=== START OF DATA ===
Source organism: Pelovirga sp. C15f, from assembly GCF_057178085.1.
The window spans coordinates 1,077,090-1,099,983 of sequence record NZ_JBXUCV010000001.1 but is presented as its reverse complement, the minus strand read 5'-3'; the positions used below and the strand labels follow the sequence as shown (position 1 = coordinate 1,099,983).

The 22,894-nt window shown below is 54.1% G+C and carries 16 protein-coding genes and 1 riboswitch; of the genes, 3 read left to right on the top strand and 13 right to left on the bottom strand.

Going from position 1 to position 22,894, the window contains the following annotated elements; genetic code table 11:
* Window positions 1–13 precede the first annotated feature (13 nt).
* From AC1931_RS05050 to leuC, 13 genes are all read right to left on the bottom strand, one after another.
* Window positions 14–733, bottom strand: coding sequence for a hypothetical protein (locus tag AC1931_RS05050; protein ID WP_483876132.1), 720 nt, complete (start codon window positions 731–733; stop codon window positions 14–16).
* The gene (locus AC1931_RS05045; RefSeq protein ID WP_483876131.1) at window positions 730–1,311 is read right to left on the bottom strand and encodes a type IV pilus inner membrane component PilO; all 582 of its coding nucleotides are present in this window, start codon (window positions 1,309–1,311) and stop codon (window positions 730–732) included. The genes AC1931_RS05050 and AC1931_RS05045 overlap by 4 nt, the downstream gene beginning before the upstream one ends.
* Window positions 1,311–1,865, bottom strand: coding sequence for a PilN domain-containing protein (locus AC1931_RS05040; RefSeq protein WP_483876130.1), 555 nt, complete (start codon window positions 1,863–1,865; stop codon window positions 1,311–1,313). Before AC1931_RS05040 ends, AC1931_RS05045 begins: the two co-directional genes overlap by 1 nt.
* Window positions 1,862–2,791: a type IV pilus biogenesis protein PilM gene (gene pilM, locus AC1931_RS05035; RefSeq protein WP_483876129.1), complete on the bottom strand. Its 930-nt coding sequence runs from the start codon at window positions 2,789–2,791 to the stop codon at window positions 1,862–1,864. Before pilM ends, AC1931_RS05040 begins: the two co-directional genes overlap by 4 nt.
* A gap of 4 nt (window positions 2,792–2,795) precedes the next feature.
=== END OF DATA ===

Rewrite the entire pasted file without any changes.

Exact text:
Source organism: Pelovirga sp. C15f, from assembly GCF_057178085.1.
The window spans coordinates 1,077,090-1,099,983 of sequence record NZ_JBXUCV010000001.1 but is presented as its reverse complement, the minus strand read 5'-3'; the positions used below and the strand labels follow the sequence as shown (position 1 = coordinate 1,099,983).

The 22,894-nt window shown below is 54.1% G+C and carries 16 protein-coding genes and 1 riboswitch; of the genes, 3 read left to right on the top strand and 13 right to left on the bottom strand.

Going from position 1 to position 22,894, the window contains the following annotated elements; genetic code table 11:
* Window positions 1–13 precede the first annotated feature (13 nt).
* From AC1931_RS05050 to leuC, 13 genes are all read right to left on the bottom strand, one after another.
* Window positions 14–733, bottom strand: coding sequence for a hypothetical protein (locus tag AC1931_RS05050; protein ID WP_483876132.1), 720 nt, complete (start codon window positions 731–733; stop codon window positions 14–16).
* The gene (locus AC1931_RS05045; RefSeq protein ID WP_483876131.1) at window positions 730–1,311 is read right to left on the bottom strand and encodes a type IV pilus inner membrane component PilO; all 582 of its coding nucleotides are present in this window, start codon (window positions 1,309–1,311) and stop codon (window positions 730–732) included. The genes AC1931_RS05050 and AC1931_RS05045 overlap by 4 nt, the downstream gene beginning before the upstream one ends.
* Window positions 1,311–1,865, bottom strand: coding sequence for a PilN domain-containing protein (locus AC1931_RS05040; RefSeq protein WP_483876130.1), 555 nt, complete (start codon window positions 1,863–1,865; stop codon window positions 1,311–1,313). Before AC1931_RS05040 ends, AC1931_RS05045 begins: the two co-directional genes overlap by 1 nt.
* Window positions 1,862–2,791: a type IV pilus biogenesis protein PilM gene (gene pilM, locus AC1931_RS05035; RefSeq protein WP_483876129.1), complete on the bottom strand. Its 930-nt coding sequence runs from the start codon at window positions 2,789–2,791 to the stop codon at window positions 1,862–1,864. Before pilM ends, AC1931_RS05040 begins: the two co-directional genes overlap by 4 nt.
* A gap of 4 nt (window positions 2,792–2,795) precedes the next feature.